Thus began an on and off again, perpetually aborting relationship that lasted almost two years. At first we slept together in an attic atop the building that Gordon, Ebba and I had an apartment in. Later John and I rented an apartment together across from Piedmont Park.
What, he isn’t out of that can yet?
We had a good time annoying people on the phone. We’d call people in the middle of the night asking them what the time was. A gaggle of girls we persuaded that we were Tel-A-Time “The national wakeup call and timing service.” We’d wake you in the morning or help you boil a three-minute egg. I suggested that someone had bought them the service as a present. They were quickly sure they knew the boy’s name. I got up early to give them the wake-up call they’d asked for and tell them they were gullible as hell.
I had to see on of my nasty phone calls reacted to on the 700 Club back when Jim Bakker was host.
Our triumph came from a witless joke. We rang up the last person in the Atlanta phone book, something like Z.Z. Zzzzhhh, to ask him if he knew he had the honor of being at the end of the directory. Annoying Z.Z. became a nightly entertainment. One morning I got up and bought the Atlanta morning paper. Our phone calls were on the first page of the second section. Z.Z. wasn’t his real name. It had been the pet name of his high school girlfriend had given him. After his wife died he’d listed himself as Z.Z. hoping his old girlfriend would one day see it and give him a call and perhaps reunite with him.
Knowing I could never stop that I gave up on prank phone calls. (Barring many years later the fun I had at the expense of a small, local Christian station that didn’t have a delay on their telephone. Hearing my voice boom out of the TV announcing that I was “The Lord Thy God and was pissed” was very citifying. They wised up, bought the necessary hardware and I surrendered.
Love is not loving
John and I went to bars sometimes. Mostly so he could drink and dance. John was a crazy drunk. Many nights he’d call his parents in Florida and cuss them out. After they hung up he’d start screaming for the operator and hitting the phone with the receiver. I’d peel him off the phone and call a taxi. One day I came home to find him with someone else. Shocked, unable to even try to cope, I fled.
John and I lived together on and off. Our reunions always ended quickly. John would vanish off on the quest of liquor, pills and pot. I’d be left crying. Once while dreaming that I was sleeping next to a demon and hit him. When I explained why I’d struck him neither of us could deny the truth of the dream. I remember Gordon and Ebba saying they should lock me up in a closet to protect me from myself.
I don’t remember why we hitchhiked from Atlanta to Savannah. An alcoholic gave us a ride. He had John drive and passed out in the back seat. The man had a bunch of pills. Even though he didn’t know what they were he filched a handful. We took them later after being dropped off near Statesboro.
Waking up in the Statesboro jail we were told we’d been “barking at trucks” on the highway.
Daddy at first told me I’d deserved what happened. A couple of days he drove up and gave me a carton of cigarettes. A couple of more days and he calmed down and paid my bail. . (Later I’d learned from Victor that John had called him asking for help. A few years later Victor said John said he didn’t care what happened to me as long as he got out.)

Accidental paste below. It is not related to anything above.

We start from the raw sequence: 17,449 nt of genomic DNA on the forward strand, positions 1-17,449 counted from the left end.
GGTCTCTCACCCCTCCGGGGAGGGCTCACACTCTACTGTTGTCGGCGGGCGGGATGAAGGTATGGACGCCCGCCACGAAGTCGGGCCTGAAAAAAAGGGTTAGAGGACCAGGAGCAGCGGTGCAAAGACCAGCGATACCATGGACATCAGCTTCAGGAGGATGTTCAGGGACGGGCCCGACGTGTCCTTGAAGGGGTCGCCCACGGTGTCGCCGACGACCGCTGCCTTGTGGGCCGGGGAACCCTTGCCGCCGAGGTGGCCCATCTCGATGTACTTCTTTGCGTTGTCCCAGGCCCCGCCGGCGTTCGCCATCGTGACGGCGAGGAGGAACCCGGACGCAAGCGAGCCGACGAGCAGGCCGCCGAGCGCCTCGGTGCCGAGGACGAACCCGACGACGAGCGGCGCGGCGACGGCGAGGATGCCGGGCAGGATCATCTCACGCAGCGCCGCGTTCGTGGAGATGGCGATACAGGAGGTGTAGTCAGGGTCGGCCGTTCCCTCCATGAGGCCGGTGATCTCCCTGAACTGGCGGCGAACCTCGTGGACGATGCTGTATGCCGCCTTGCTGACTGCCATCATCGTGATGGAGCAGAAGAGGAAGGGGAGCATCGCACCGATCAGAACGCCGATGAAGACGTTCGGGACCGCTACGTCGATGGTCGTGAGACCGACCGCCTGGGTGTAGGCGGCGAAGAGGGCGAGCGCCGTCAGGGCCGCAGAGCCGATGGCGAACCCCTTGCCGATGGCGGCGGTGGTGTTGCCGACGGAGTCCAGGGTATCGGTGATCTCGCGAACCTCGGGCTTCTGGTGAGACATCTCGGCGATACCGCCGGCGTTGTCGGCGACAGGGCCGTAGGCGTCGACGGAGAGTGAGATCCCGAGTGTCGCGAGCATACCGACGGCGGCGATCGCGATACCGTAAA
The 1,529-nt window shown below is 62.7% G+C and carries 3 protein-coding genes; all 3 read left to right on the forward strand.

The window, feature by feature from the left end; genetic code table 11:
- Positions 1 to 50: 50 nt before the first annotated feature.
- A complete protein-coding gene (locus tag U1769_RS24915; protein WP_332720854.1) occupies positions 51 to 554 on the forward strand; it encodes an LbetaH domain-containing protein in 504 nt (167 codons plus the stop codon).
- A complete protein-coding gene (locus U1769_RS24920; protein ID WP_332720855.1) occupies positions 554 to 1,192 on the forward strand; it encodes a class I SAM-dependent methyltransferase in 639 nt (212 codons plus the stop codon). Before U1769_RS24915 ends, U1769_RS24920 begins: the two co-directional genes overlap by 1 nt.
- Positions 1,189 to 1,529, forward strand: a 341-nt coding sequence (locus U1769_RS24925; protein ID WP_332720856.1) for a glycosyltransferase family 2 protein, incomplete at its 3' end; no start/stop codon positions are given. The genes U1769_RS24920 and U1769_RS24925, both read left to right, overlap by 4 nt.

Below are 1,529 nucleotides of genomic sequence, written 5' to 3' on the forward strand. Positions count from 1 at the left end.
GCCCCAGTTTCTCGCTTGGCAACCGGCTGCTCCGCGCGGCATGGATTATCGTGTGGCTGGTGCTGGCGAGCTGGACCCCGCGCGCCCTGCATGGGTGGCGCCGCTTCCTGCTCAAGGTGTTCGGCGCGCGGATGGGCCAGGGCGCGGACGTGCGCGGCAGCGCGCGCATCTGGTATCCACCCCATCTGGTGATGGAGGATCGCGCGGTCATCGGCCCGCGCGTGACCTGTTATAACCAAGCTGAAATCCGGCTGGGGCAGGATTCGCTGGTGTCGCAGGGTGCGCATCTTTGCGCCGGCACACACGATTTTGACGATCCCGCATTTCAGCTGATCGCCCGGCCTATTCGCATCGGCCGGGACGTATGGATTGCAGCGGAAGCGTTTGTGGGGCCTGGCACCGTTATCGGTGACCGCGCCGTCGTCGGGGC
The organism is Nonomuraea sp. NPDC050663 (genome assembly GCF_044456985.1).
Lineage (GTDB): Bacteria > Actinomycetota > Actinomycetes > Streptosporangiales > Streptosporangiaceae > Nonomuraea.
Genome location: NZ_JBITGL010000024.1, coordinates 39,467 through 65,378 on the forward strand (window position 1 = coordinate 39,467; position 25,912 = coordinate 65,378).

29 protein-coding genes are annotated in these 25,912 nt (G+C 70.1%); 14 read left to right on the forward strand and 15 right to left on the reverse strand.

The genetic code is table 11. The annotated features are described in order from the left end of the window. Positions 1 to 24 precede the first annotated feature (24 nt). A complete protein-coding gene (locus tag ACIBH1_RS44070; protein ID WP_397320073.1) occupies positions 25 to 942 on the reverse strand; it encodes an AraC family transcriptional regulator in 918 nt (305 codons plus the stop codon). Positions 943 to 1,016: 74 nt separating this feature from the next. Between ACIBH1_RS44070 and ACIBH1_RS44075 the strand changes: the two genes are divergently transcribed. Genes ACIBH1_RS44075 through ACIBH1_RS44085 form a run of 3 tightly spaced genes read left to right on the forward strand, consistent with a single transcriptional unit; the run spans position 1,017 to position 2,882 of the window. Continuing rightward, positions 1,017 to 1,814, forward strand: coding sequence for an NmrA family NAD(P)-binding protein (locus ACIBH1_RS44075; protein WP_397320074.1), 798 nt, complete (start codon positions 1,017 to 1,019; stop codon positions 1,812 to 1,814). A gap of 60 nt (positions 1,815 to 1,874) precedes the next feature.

Back at my parents house Daddy asked me what I was doing hanging around with John Belue. Pressing on he wanted to know if John weren’t a “queer” (back before the day had been reclaimed as a word of gay pride). I assented that he was. Relentless, I’m sure he’d later wish he had been, was I? Yep. Getting busted was a fair price for finally telling him (and not getting thrown around the room).
Once I dropped a sweet, very pretty blonde boy that I was living with so I could go back to John. The apartment building we’d first lived in had been condemned and we squatted in an apartment there (the hall lights had been left on and you could get electricity with drop cords). It was the last time.
John disappeared. This time I didn’t seek him out or run into him.
My lesson was learnt. Not just that living with John was a fool’s exercise. That being forever anxious for Love would maim, eventually ruin me. Many years would pass before I said “I love you” to anyone.
Junk & booze
Years later he called me in Durham. (Tricked my mother into give him my number. She never knew of our involvement. ) I learned he’d been living with a woman. It was never clear but I think he’d moved in with a wiccan faghag. No sex but it lasted for years. And I remembered Victor once being disturbed that he’d caught John trying to practice black magic (Victor was wholly a materialist)>. John called again. I was too busy, he hung up bitterly wishing me a “Nice life.”
Yet more years later, living with Charles I had an urge to see what people I’d known were up to. Last person I tried, only person I reached was John. The initial response to my call was odd. The woman on the phone asked who was calling. Awed the woman told unknown people that Richard Evans Lee was calling. You’d think that St. Paul had just dialed up the local Baptist church. John had never met a pill he wouldn’t try, as I said liquor left him out of control, no surprise that he’d become a junkie. He’d kicked heroin and ascended to alcoholism.
Talking with John it was as if the years hadn’t passed. Sounds nice, doesn’t it. Sadly it seemed as though John’s inner life had ended about the time I’d last seen him. Thirty years ago.